BRIAN MOOAR
WASHINGTON – Most Republicans are standing firm, and some Democrats are looking for ways to meet in the middle. President Obama is struggling to hold his party together as he wages his biggest fight yet over fixing health care.

President Obama said, “I can’t bring about the change I promised by myself in the Oval Office.”

The President is pushing for a so-called public option, a government-run program that would compete with private insurers.

Senator Bernie Sanders from Vermont said, “In terms of public policy a strong public option is absolutely right in terms of politics of doing what the American people want. A strong public option is what we gotta do.”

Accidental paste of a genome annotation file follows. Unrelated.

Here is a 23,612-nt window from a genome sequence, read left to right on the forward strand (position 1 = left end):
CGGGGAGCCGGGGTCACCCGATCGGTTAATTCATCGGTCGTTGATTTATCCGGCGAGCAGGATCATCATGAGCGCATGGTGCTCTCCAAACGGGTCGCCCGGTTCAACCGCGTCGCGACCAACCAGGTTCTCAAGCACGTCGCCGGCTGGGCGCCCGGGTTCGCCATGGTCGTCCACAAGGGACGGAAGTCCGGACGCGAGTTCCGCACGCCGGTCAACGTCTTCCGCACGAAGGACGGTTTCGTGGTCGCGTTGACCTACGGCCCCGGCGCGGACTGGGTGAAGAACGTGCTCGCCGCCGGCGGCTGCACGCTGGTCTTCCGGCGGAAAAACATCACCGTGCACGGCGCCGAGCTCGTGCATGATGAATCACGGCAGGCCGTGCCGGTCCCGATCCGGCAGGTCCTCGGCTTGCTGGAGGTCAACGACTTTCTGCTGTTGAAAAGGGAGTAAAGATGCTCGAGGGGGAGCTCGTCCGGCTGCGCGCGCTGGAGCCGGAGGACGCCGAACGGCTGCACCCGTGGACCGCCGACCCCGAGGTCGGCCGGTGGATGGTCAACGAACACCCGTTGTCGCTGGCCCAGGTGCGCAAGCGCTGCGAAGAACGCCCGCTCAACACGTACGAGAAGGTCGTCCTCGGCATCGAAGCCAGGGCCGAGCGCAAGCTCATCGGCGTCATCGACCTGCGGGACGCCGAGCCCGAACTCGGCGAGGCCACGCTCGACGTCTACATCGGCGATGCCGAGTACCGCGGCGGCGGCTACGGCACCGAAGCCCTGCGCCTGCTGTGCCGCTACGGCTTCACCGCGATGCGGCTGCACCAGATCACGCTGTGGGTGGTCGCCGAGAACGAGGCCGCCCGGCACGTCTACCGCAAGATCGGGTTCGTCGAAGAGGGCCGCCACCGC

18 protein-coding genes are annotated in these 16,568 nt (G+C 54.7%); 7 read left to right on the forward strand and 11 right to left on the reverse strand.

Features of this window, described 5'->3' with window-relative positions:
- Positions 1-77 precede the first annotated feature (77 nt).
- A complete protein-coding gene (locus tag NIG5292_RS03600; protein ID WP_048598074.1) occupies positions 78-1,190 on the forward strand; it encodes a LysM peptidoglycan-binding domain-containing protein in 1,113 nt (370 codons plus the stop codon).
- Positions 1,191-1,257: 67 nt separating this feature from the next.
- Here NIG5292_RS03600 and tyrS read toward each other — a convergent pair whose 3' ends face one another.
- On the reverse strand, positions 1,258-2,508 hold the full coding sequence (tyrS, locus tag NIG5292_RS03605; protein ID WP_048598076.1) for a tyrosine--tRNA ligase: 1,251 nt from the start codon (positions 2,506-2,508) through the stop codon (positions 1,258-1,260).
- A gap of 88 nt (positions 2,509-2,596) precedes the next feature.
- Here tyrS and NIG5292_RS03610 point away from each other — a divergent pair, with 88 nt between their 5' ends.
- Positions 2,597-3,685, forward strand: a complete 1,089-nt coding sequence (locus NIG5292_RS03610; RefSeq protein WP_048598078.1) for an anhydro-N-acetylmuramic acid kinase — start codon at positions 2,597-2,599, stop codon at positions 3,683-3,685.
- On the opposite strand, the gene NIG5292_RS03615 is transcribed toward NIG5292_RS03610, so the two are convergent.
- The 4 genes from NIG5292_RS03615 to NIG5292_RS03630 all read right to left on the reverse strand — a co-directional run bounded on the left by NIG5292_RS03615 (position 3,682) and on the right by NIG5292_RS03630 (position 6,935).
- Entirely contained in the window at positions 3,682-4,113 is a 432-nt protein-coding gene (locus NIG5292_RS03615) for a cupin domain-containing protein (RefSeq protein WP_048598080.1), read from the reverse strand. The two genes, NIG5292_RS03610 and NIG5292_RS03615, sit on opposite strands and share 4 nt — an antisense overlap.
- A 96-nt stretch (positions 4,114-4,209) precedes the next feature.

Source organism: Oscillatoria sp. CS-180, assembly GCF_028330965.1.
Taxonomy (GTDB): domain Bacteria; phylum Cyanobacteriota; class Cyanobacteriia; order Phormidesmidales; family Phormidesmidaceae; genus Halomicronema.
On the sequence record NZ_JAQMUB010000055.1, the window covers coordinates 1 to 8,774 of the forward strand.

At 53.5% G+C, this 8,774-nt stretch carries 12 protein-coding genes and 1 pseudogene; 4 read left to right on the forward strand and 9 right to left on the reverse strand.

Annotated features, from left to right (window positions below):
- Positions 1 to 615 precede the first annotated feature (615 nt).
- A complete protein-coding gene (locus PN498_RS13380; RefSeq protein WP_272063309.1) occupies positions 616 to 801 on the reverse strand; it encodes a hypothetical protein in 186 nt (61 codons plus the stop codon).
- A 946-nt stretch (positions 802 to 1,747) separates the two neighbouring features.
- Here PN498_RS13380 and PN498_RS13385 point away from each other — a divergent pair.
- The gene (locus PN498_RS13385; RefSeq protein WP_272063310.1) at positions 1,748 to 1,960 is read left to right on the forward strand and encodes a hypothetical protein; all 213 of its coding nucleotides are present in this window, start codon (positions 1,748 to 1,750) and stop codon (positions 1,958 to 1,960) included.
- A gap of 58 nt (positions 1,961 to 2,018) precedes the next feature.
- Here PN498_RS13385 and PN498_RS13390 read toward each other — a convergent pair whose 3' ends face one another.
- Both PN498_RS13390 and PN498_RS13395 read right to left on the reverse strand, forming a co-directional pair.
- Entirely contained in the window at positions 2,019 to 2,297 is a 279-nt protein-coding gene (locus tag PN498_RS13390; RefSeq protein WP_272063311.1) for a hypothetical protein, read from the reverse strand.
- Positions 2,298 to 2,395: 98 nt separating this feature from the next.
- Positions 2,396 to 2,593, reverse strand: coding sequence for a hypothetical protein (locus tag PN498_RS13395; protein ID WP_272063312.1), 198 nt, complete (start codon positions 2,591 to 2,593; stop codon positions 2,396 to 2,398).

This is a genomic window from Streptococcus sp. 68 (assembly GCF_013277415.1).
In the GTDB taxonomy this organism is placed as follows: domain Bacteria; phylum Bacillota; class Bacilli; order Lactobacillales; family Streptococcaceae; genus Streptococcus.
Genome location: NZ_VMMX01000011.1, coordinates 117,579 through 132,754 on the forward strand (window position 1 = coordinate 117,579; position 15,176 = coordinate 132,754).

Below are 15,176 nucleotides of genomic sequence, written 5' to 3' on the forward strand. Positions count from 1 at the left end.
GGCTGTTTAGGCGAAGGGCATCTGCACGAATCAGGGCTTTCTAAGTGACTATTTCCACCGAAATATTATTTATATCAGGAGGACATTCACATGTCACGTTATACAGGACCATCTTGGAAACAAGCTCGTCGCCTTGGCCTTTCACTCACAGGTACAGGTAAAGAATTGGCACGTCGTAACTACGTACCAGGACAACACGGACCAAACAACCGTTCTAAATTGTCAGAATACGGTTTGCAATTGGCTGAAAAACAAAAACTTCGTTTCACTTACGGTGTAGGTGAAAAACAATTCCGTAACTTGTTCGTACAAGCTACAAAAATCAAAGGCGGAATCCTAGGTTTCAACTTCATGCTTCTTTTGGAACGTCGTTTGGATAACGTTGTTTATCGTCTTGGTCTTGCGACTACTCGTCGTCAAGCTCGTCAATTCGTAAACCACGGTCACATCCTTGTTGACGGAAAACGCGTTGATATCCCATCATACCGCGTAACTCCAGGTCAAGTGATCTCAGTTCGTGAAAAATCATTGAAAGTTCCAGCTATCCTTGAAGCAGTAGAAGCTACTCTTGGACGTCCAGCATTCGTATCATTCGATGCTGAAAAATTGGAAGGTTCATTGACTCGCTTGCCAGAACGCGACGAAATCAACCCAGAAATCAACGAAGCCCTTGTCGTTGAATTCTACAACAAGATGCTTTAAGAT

Republicans disagree – they believe the plan will break a bank that’s already broke. Representative Mike Castle from Delaware said, “One of the central themes needs to be cost containment in some way or another. We have a huge cost issue with healthcare to individuals, to businesses and to the government.”

Some Democrats agree and they are lining up behind an alternative …a non-profit, non-government co-op. The President is also facing some pushback on his plan to give more power to Federal Reserve. Critics note the Fed did little to prevent the economic meltdown.

Tim Geithner, Treasury Secretary said, “I don’t think there is any regulator or any supervisor in our country and I think it’s true for all the other major economies, that can look at their record and not find things that they did not do well enough.”

Meanwhile, the President got plenty of Republican support as the senate passed an emergency spending bill for the wars in Iraq and Afghanistan; 106 billion dollars, enough to fund the fighting until September.